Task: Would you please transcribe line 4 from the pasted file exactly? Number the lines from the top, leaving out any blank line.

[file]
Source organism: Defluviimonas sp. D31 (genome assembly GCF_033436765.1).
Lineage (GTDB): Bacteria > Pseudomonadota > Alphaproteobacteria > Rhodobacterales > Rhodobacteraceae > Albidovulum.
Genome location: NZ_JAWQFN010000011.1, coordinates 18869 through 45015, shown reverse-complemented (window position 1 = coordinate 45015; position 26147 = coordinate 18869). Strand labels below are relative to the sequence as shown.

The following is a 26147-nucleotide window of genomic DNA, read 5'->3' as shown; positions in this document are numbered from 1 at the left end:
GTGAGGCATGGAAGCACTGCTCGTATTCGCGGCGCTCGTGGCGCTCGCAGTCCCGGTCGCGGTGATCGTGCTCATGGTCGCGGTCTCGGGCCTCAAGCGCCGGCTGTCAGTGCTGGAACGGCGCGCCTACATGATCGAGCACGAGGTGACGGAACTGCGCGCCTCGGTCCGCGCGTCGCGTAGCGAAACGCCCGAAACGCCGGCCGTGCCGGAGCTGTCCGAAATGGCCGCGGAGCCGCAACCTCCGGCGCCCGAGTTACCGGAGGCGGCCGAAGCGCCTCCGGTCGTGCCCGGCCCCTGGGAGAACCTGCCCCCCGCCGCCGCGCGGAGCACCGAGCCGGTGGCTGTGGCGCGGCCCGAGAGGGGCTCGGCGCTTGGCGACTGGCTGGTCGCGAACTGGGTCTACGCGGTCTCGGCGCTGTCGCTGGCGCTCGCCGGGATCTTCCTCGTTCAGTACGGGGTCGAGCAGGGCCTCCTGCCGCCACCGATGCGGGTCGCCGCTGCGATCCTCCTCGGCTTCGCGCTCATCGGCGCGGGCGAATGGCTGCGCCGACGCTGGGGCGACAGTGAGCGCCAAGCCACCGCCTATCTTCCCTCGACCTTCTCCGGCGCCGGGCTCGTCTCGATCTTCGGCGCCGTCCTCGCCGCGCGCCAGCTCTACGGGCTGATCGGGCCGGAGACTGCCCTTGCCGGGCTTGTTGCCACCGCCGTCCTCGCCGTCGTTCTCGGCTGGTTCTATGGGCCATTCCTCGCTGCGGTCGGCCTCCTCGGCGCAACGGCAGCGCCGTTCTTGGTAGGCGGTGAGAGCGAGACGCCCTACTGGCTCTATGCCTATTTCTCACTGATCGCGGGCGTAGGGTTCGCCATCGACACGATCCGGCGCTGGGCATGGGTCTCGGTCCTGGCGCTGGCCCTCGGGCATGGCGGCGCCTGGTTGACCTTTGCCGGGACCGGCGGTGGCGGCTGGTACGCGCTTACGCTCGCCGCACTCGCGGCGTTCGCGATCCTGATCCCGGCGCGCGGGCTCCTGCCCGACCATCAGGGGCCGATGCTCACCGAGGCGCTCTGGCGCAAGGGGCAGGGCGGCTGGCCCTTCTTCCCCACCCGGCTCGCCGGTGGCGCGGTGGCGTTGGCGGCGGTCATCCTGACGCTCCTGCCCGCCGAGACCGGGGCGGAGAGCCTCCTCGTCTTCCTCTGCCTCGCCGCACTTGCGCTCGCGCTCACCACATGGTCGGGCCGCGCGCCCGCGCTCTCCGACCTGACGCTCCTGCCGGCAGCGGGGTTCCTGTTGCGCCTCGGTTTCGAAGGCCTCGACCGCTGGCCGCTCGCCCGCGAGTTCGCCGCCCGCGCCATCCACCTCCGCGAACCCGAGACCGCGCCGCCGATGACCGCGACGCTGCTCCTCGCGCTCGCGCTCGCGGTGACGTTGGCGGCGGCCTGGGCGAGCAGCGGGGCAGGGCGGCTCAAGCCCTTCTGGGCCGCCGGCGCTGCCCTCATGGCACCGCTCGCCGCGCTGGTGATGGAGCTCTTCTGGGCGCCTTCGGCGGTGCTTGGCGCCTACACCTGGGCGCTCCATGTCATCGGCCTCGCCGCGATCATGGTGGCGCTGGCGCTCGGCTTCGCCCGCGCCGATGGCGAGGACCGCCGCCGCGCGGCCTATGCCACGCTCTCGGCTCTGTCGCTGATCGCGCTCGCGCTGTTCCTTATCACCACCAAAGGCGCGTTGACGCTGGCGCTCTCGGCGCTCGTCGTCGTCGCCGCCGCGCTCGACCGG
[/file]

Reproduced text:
The following is a 26147-nucleotide window of genomic DNA, read 5'->3' as shown; positions in this document are numbered from 1 at the left end: